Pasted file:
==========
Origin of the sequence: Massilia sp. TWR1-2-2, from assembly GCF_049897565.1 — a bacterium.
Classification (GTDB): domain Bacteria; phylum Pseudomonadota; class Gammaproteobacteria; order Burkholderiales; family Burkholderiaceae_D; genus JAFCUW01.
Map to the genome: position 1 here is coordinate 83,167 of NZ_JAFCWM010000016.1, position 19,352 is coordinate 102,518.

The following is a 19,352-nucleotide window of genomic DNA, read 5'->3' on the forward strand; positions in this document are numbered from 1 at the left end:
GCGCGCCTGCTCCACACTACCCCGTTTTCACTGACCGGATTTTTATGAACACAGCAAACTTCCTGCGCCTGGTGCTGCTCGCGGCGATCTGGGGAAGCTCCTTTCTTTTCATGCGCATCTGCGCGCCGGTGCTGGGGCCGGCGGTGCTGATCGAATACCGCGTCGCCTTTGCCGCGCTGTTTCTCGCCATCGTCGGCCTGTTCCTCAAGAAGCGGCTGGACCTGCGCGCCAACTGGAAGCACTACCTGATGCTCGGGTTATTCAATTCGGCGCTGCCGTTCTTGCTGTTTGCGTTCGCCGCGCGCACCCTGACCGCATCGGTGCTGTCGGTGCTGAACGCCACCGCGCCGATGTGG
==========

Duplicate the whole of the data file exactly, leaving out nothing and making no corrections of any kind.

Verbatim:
Origin of the sequence: Massilia sp. TWR1-2-2, from assembly GCF_049897565.1 — a bacterium.
Classification (GTDB): domain Bacteria; phylum Pseudomonadota; class Gammaproteobacteria; order Burkholderiales; family Burkholderiaceae_D; genus JAFCUW01.
Map to the genome: position 1 here is coordinate 83,167 of NZ_JAFCWM010000016.1, position 19,352 is coordinate 102,518.

The following is a 19,352-nucleotide window of genomic DNA, read 5'->3' on the forward strand; positions in this document are numbered from 1 at the left end:
GCGCGCCTGCTCCACACTACCCCGTTTTCACTGACCGGATTTTTATGAACACAGCAAACTTCCTGCGCCTGGTGCTGCTCGCGGCGATCTGGGGAAGCTCCTTTCTTTTCATGCGCATCTGCGCGCCGGTGCTGGGGCCGGCGGTGCTGATCGAATACCGCGTCGCCTTTGCCGCGCTGTTTCTCGCCATCGTCGGCCTGTTCCTCAAGAAGCGGCTGGACCTGCGCGCCAACTGGAAGCACTACCTGATGCTCGGGTTATTCAATTCGGCGCTGCCGTTCTTGCTGTTTGCGTTCGCCGCGCGCACCCTGACCGCATCGGTGCTGTCGGTGCTGAACGCCACCGCGCCGATGTGG